Maya Hatch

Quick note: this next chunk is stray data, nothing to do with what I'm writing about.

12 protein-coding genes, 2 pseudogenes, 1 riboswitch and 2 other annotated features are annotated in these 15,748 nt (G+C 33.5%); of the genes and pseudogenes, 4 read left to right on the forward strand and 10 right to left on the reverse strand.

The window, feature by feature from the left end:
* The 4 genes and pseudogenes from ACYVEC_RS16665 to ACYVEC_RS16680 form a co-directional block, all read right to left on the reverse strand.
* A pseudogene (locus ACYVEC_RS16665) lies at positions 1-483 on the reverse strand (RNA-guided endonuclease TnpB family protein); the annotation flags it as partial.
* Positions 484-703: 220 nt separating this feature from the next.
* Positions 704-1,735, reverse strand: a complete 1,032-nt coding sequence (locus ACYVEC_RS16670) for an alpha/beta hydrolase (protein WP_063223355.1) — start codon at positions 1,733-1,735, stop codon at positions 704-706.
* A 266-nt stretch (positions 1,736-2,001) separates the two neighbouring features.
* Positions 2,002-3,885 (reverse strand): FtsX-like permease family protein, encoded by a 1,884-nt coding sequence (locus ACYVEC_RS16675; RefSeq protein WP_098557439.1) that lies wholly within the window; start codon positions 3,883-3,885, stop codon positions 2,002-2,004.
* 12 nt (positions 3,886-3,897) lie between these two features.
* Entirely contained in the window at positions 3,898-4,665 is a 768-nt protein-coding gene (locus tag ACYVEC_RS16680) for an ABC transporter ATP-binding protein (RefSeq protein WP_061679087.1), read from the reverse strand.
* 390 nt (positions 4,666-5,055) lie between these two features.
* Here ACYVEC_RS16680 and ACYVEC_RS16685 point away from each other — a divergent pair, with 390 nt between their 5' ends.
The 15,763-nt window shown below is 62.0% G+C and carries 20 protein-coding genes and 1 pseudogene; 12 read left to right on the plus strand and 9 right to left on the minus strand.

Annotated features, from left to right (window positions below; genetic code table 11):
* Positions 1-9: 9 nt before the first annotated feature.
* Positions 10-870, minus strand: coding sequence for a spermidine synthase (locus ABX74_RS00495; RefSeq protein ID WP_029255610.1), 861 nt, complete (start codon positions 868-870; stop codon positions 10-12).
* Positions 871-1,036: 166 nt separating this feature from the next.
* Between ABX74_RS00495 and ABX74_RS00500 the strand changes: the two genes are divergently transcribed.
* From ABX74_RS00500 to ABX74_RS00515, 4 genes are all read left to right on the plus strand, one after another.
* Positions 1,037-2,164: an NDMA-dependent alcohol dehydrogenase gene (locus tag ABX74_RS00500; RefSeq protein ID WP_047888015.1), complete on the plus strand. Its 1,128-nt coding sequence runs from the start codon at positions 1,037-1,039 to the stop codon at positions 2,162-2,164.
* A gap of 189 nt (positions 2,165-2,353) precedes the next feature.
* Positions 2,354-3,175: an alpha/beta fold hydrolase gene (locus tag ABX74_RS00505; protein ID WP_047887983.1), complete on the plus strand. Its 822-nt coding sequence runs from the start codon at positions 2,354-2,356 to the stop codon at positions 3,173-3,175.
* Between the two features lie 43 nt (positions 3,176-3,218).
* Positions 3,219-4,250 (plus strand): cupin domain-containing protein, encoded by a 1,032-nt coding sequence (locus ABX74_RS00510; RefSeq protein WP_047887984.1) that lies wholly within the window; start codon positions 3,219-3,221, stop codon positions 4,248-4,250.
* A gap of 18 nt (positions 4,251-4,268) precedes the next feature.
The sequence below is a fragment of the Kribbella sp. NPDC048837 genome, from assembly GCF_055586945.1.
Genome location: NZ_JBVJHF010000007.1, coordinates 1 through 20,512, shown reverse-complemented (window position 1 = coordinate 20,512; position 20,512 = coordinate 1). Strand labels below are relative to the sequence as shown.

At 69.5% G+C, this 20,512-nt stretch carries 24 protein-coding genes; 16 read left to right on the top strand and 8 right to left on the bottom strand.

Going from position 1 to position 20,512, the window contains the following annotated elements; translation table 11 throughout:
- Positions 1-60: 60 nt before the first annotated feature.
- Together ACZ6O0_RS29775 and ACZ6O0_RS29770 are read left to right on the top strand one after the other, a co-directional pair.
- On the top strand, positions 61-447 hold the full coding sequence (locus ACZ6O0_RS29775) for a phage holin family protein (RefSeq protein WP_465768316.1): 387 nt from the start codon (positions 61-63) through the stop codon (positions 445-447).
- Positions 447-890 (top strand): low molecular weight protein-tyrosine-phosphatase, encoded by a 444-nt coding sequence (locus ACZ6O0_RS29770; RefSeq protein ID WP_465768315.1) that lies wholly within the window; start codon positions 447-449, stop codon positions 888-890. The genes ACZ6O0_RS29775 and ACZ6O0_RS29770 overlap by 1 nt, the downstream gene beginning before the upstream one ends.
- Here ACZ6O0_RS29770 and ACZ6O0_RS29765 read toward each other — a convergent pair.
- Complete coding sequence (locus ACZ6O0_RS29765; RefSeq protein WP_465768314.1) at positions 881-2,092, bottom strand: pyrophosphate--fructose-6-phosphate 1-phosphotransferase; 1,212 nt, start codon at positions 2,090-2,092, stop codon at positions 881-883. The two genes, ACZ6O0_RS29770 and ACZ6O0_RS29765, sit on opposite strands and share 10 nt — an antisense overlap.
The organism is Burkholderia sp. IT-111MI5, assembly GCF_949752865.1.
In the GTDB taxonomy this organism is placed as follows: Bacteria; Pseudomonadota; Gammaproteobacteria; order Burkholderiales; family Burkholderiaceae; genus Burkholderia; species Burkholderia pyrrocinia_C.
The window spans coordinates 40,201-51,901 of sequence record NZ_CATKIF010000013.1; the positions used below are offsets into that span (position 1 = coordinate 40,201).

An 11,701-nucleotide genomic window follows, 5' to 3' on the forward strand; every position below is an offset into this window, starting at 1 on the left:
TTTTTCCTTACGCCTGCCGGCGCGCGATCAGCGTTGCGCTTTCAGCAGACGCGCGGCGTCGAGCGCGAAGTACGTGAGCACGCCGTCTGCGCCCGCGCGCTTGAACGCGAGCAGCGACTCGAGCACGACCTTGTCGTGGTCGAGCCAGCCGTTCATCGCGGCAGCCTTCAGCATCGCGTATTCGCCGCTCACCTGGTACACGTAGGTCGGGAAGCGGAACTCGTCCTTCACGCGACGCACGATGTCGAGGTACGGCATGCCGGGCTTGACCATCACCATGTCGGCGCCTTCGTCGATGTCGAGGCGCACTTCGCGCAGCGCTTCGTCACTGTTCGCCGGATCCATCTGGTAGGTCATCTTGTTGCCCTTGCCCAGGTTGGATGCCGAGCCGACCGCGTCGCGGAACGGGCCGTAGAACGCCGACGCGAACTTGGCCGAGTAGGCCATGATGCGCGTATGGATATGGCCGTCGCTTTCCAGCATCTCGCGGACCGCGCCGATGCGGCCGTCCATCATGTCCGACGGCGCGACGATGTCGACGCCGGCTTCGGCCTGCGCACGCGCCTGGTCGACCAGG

Maya Hatch was first exposed to music when her mother gave birth on August 18, 1985. Perhaps it was destiny that Maya Hatch would follow the footsteps of Stevie Wonder and sing for humanity’s happiness. Maya’s mixed heritage of Japanese parents and Caucasian-American father (English, Germans, Scottish) has made it clear that she believes music is the best medium for bringing people together. Maya started singing when she was eight years old. She joined the Sadako Peace Choir in Seattle, Washington, which is a multi-cultural children’s choir. Maya moved with her family to Tokyo, Japan four years after she graduated from elementary school. Maya performed in studio recordings at Japan’s top education television station (NHK), and she also acted and sang lead roles in two musical productions (“Anne of Green Gables”) at a Tokyo theater company. She auditioned for a national talent competition (“Chansu no Dendo/ “The Palace of Chance” TBS) in order to become a Japanese pop star. She was one of the 4 finalist from a 14,000-strong pool and appeared on television once per week for six months. Although the show ended abruptly and no winner was chosen, Maya felt that the experience confirmed her desire to be a professional singer. After returning to the States, Maya was introduced jazz. Maya, a sophomore at Roosevelt High School, was accepted into the prestigious Roosevelt High School vocal jazz ensemble. They performed and traveled across the country to compete for soloist and ensemble awards. In 2004, Maya was awarded the Elliot Bay Jazz Festival’s “Outstanding Musician Award” in Seattle, and the Reno International Jazz Festival’s “Outstanding Musicianship” award in Reno in 2003 and 2004. She also won Second Place in the Alto Vocal Soloist Competition at the Lionel Hampton Jazz Festival in Idaho in 2004. Maya received a generous scholarship from The New School, New York City in 2004 to pursue a 5-year dual-degree program at The New School for Jazz and Contemporary Music and Eugene Lang College. Chico Hamilton, Junior Mance and Jane Ira Bloom were her jazz mentors.

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